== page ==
What makes you do good? Where does this good come from? God? Are we wired as humans to instinctively do good? I personally believe that humans at their core are morally good. Like everything else, there are exceptions. Wires get crossed and chemicals become imbalanced, but for the most part, the majority of humans are good and capable of doing good things. But honestly… does it really matter where the desire to be good comes from?
Working as a therapist in the public mental health world, you get exposed to everything from mental illness to substance use. During intake assessments one of the main prompts is essentially: In your own words, what brings you here today?
For some, it’s mandated by local courts…
“Man, I fucked up. Cops busted me with a little cocaine and I just need em out of my hair.”
If that’s the reason the client wants to get better and start doing good, is it wrong?
For others, it’s a want or need to make changes or improvements in their lives.
“If I don’t make some changes and get my shit together, my kids are gonna get taken from me.”
Big or small… no matter the reason… there can be no bad reason to be good.
For many, religion is a key component of why people are good. Christianity leads its followers to believe that if you are a good person, believe in specific things, you’ll go to Heaven. On the other side of the spectrum, if you do bad things and don’t believe, you’ll go to Hell. Now I’m not a fan of fear based tactics… but not being thrown into a lake of fire and being eternally tormented is a damn(ed) good reason to be good. And if that’s your reason for being good… so be it.
What about those who don’t believe in God at all? What’s their reason for being good? Is their reason to be good less valid because they don’t believe in God or don’t follow the same religious practices or beliefs as you? No. Anyone’s reason to be good is a valid reason.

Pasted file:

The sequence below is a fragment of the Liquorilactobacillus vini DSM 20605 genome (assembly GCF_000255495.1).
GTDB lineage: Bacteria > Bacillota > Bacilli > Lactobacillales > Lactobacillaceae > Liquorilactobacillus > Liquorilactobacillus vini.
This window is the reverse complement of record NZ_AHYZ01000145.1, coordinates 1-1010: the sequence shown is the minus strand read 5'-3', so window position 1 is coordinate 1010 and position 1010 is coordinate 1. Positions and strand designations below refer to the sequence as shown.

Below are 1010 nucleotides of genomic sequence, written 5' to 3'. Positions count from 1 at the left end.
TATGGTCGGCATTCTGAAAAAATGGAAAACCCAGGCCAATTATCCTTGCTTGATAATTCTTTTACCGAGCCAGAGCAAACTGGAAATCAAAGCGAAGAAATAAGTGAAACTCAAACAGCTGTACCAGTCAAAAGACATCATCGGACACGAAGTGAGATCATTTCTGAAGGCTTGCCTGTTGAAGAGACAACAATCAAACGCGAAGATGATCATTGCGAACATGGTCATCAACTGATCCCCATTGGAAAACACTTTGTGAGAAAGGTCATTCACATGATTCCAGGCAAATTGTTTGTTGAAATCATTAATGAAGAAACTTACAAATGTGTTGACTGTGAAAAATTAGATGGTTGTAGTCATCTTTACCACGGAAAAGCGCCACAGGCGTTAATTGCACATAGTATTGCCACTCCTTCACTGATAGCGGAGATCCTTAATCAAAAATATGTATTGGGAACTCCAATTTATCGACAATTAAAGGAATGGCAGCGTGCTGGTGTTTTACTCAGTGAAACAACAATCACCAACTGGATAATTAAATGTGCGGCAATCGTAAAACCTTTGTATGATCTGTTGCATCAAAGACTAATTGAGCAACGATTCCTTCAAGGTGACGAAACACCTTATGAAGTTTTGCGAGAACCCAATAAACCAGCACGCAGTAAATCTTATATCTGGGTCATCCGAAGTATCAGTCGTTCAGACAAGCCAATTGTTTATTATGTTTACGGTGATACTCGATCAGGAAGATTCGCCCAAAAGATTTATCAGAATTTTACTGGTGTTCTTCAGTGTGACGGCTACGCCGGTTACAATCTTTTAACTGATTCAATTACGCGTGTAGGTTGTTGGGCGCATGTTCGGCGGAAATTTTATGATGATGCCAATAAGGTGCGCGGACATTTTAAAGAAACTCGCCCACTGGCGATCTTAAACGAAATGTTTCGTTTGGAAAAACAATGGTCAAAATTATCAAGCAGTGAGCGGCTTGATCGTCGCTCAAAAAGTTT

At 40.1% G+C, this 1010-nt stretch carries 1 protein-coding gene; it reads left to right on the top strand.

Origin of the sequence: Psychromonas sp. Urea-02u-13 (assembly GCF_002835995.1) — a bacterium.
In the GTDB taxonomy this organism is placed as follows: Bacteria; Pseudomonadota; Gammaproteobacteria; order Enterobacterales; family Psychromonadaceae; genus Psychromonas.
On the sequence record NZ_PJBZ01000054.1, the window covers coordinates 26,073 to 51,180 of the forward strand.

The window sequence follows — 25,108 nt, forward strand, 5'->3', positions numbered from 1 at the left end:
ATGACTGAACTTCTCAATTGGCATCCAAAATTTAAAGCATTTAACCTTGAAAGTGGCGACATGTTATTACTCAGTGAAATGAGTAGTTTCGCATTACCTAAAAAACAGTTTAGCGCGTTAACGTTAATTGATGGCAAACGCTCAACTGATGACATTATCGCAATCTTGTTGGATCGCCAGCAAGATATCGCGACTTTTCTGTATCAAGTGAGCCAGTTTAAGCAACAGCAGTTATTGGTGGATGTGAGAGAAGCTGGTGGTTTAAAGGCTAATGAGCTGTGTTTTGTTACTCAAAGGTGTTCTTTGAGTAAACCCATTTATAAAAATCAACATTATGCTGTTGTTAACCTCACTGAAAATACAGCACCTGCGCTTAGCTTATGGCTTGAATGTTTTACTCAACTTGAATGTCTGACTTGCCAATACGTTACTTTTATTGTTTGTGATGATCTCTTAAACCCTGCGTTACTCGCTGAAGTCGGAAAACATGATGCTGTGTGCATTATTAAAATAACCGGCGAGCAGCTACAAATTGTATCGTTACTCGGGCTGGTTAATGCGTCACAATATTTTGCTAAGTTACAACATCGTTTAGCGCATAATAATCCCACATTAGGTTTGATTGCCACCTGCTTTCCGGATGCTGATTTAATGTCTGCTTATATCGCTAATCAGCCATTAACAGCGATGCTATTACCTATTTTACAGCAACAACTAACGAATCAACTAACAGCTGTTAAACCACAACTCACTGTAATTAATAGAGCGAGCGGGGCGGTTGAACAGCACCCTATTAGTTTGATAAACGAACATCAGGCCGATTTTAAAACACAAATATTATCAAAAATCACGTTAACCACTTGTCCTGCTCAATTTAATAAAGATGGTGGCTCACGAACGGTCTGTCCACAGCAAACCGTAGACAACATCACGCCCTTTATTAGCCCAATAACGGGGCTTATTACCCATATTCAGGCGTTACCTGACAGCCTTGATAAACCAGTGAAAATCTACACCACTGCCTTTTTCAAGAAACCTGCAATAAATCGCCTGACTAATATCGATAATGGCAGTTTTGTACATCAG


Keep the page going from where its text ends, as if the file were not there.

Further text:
Same theory applies to those experiencing suicidal ideations. There is no wrong or insignificant reason to stay alive.
“It sounds like you’re stronger than you think you are. Tell me, how have you managed to stay alive this long?”
“It’s stupid, but I can’t stand the thought of leaving my cat behind. Every time Ihave a suicidal thought, I think of my cat and how lost she would be without me. How confused she’d be if I didn’t come home.”
If your cat is what’s keeping you alive… that’s a 100% valid and good reason to stay alive. That is an identified strength and can be utilized to combat distressful, suicidal thoughts. You roll with that strength and through the process, help that person identify more reasons to stay alive.
Would you even think to say “Oh, your cat? That’s a stupid reason to stay alive.”
Absolutely not. That would be absurd. So what makes us attack others’ lifestyles or beliefs if they’re still being a good human?
I have a hard time understanding how people can completely bash another’s belief or lifestyle simply on the basis that it doesn’t align with their own personal beliefs. The cool thing about this human experience is that every single individual has the opportunity and autonomy to believe in and live as they see fit. Are you being lawful? Are you causing no harm? Are you trying to be a good human? Yea? That’s great. Keep doing you boo.
Part of my duty as a therapist is to advocate for those who can’t always advocate for themselves, to help give a voice to the voiceless and to help people reach their own goals and make their own changes to help them live their best human life.
Regardless of who you are or what you’ve done, you’ll receive a baseline of support and love from me.
Black, white, purple, reptilian…
Trans, bi, gay, asexual…
It doesn’t matter. If you’re a good person, there’s about a 100% chance Ima love and support you.
The truth is… no one knows the truth. I personally don’t believe we’re built to completely understand this existence while in human form. But we can’t deny that there’s an inner presence in each of us, no matter how big or small, that pushes us to be good. I’ve found that it takes no actual skill to be compassionate and kind to one another… its not an extremely difficult task. I think the media wants us to believe the world is far worse off than it actually is… that people are rooted in evil. We’re truly not as bad as we’re made to believe. We just all need to keep our heads up and our hands out.